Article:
Nick Frost stars as a former child salsa prodigy in an average rom-comBy Gregory Robinson
To many audiences around the world, although this film will most likely be seen by UK audiences only, there are some films which can have outlandish and creative plots; with various dips, twists and turns to engage the view to stay in their cinema seat and watch the beginning, middle and end of the film they paid £7.50 for. (or maybe because they actually enjoy the film...).
Cuban Fury is by no means an unwatchable, disappointing film to which I should try and retrieve the cost of my ticket. The plot is extremely simple and is basically follows Nick Frost (Hot Fuzz) as an overweight and unassuming engineer Bruce Garrett who falls in love with his American boss played by Rashida Jones (Parks & Recreation) who also happens to have a soft-spot for the 'dance named after a dip' . Miraculously, Bruce and Sister happen to be former champions of Salsa and in order to impress his new love interest, decides to refute the ideas of his former childhood bullies and reclaim his love for Salsa, all while his main nemesis (all underdog movies require one...) Played by Chris O'Dowd plays a rather formulaic, overtly sexual frustrated and, quite frankly, annoying obstruction in Bruce's pursuit of his cotton candy crush.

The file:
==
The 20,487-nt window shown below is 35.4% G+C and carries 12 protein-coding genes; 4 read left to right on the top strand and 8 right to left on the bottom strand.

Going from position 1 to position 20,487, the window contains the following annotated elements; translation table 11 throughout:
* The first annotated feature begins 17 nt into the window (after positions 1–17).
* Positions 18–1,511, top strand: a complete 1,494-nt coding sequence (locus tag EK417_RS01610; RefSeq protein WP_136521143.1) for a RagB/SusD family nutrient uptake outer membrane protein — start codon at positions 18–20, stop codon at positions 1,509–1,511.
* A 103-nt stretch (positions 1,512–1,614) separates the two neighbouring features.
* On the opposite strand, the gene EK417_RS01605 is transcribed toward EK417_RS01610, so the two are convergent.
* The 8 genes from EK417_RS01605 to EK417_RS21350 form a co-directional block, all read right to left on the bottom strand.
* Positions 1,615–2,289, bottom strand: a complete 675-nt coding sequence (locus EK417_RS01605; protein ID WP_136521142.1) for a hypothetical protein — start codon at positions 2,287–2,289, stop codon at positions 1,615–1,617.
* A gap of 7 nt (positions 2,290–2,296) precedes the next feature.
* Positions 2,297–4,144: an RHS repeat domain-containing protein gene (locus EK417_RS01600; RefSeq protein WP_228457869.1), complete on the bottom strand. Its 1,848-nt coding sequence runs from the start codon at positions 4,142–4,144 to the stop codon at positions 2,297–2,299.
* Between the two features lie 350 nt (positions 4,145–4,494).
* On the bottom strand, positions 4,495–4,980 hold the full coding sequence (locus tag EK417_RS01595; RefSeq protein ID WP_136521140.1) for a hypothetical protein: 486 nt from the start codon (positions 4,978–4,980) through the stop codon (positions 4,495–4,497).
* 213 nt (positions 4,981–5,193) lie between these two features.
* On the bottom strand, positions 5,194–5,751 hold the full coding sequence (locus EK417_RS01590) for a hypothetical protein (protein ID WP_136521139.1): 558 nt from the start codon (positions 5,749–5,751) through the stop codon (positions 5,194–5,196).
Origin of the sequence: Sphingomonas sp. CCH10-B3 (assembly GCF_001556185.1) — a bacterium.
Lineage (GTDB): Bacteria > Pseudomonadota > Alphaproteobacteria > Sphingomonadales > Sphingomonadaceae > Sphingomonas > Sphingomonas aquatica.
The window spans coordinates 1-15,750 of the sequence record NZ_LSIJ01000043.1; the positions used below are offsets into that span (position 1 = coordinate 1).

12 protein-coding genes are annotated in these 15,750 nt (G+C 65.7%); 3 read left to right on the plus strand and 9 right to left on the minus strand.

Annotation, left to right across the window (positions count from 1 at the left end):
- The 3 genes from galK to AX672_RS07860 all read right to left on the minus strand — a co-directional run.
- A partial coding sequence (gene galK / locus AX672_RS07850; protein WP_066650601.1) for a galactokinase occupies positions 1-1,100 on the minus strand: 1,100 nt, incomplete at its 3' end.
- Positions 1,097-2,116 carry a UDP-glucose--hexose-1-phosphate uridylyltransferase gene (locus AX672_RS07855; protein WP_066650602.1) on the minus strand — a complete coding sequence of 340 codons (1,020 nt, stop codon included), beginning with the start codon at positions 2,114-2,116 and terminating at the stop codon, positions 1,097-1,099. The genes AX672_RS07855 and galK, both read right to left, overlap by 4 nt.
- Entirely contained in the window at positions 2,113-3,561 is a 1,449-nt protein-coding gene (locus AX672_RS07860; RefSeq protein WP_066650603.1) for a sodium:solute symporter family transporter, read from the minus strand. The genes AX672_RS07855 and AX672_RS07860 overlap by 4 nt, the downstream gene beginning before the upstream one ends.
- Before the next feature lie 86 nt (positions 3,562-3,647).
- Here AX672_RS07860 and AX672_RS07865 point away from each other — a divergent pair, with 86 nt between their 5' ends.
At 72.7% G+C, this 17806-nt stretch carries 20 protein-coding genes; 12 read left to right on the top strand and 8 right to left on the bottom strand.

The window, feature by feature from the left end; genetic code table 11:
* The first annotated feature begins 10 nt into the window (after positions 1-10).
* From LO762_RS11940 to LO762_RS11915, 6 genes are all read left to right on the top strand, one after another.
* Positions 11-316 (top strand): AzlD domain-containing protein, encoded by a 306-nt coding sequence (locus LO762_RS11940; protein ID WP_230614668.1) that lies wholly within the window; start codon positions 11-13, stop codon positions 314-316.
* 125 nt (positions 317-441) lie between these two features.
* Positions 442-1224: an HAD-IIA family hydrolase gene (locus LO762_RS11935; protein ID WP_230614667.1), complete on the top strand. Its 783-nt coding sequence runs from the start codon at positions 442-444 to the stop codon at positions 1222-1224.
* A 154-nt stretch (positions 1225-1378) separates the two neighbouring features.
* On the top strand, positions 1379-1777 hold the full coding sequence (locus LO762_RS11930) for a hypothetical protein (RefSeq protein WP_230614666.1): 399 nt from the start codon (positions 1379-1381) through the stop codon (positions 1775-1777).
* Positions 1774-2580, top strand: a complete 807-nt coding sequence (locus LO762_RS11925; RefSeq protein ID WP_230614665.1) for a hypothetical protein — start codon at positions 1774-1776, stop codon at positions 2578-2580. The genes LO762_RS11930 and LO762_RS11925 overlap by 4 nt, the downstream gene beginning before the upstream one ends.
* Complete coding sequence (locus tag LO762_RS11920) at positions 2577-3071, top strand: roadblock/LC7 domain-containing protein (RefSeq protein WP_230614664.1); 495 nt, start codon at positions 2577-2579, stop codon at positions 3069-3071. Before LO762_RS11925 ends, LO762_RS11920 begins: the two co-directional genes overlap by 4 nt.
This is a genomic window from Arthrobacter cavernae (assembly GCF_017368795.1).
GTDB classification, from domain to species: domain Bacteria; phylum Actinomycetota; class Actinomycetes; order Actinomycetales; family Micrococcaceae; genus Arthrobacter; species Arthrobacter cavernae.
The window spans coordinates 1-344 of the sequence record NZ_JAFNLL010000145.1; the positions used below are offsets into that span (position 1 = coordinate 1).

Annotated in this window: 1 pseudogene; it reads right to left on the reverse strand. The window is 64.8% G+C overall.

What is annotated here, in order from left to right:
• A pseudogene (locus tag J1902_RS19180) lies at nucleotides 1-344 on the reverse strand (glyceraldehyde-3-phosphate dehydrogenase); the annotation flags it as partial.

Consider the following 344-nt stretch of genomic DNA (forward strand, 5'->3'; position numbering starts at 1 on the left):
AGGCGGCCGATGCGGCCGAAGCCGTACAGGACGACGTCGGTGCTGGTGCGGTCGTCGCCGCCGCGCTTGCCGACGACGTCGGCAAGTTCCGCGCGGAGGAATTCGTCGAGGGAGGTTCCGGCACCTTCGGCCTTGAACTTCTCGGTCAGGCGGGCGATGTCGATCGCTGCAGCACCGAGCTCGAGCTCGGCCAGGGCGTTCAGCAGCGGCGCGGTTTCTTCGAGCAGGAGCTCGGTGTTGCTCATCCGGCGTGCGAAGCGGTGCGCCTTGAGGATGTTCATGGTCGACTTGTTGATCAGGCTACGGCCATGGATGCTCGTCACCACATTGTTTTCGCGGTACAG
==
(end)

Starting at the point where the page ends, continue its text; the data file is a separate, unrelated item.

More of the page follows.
The screenplay is pretty flimsy and one-note, almost to the point where you can predict each character's next line. On the other hand, Kayvan Novak, who plays Bruce's very own source of optimism steals a couple of scenes and ultimately provides the first genuine laughs (and most...) in Cuban Fury.
The main message of Cuban Fury is to not let close-minded, big and brash bullies; whether they are school students or fellow employees to prevent you from achieving your dreams. We must all be proud of our sequined shirts and Salsa with pride.